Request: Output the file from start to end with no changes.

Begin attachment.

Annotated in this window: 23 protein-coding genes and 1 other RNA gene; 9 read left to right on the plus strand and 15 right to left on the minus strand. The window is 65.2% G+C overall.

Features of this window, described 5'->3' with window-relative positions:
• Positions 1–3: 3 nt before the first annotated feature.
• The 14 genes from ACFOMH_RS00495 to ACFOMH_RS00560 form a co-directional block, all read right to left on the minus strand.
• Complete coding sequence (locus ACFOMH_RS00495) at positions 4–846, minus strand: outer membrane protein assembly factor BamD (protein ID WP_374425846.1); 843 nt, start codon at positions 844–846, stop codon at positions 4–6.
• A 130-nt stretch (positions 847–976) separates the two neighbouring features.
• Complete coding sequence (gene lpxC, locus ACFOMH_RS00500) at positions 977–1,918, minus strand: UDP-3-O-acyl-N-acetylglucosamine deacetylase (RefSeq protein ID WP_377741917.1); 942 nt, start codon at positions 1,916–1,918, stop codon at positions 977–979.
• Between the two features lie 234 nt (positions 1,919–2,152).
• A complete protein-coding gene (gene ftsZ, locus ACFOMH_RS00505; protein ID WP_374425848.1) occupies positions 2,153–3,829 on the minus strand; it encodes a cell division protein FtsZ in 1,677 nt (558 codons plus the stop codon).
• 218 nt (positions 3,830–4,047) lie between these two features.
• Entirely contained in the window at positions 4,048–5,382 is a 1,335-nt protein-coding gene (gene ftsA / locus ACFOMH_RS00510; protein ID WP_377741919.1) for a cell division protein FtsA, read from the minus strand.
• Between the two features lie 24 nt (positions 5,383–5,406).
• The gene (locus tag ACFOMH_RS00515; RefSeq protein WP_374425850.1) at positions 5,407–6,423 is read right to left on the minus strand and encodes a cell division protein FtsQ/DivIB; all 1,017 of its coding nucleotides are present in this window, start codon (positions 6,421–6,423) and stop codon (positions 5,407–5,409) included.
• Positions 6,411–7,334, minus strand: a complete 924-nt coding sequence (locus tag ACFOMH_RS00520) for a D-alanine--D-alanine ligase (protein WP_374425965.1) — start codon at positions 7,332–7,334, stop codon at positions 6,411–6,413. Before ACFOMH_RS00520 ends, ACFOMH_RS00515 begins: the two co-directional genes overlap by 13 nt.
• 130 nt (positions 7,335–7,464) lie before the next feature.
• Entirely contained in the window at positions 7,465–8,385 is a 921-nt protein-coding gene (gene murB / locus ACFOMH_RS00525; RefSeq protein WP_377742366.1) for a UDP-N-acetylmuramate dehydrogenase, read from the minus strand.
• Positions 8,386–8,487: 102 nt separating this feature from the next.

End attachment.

Annotated in this window: 23 protein-coding genes and 1 other RNA gene; 9 read left to right on the plus strand and 15 right to left on the minus strand. The window is 65.2% G+C overall.

Features of this window, described 5'->3' with window-relative positions:
• Positions 1–3: 3 nt before the first annotated feature.
• The 14 genes from ACFOMH_RS00495 to ACFOMH_RS00560 form a co-directional block, all read right to left on the minus strand.
• Complete coding sequence (locus ACFOMH_RS00495) at positions 4–846, minus strand: outer membrane protein assembly factor BamD (protein ID WP_374425846.1); 843 nt, start codon at positions 844–846, stop codon at positions 4–6.
• A 130-nt stretch (positions 847–976) separates the two neighbouring features.
• Complete coding sequence (gene lpxC, locus ACFOMH_RS00500) at positions 977–1,918, minus strand: UDP-3-O-acyl-N-acetylglucosamine deacetylase (RefSeq protein ID WP_377741917.1); 942 nt, start codon at positions 1,916–1,918, stop codon at positions 977–979.
• Between the two features lie 234 nt (positions 1,919–2,152).
• A complete protein-coding gene (gene ftsZ, locus ACFOMH_RS00505; protein ID WP_374425848.1) occupies positions 2,153–3,829 on the minus strand; it encodes a cell division protein FtsZ in 1,677 nt (558 codons plus the stop codon).
• 218 nt (positions 3,830–4,047) lie between these two features.
• Entirely contained in the window at positions 4,048–5,382 is a 1,335-nt protein-coding gene (gene ftsA / locus ACFOMH_RS00510; protein ID WP_377741919.1) for a cell division protein FtsA, read from the minus strand.
• Between the two features lie 24 nt (positions 5,383–5,406).
• The gene (locus tag ACFOMH_RS00515; RefSeq protein WP_374425850.1) at positions 5,407–6,423 is read right to left on the minus strand and encodes a cell division protein FtsQ/DivIB; all 1,017 of its coding nucleotides are present in this window, start codon (positions 6,421–6,423) and stop codon (positions 5,407–5,409) included.
• Positions 6,411–7,334, minus strand: a complete 924-nt coding sequence (locus tag ACFOMH_RS00520) for a D-alanine--D-alanine ligase (protein WP_374425965.1) — start codon at positions 7,332–7,334, stop codon at positions 6,411–6,413. Before ACFOMH_RS00520 ends, ACFOMH_RS00515 begins: the two co-directional genes overlap by 13 nt.
• 130 nt (positions 7,335–7,464) lie before the next feature.
• Entirely contained in the window at positions 7,465–8,385 is a 921-nt protein-coding gene (gene murB / locus ACFOMH_RS00525; RefSeq protein WP_377742366.1) for a UDP-N-acetylmuramate dehydrogenase, read from the minus strand.
• Positions 8,386–8,487: 102 nt separating this feature from the next.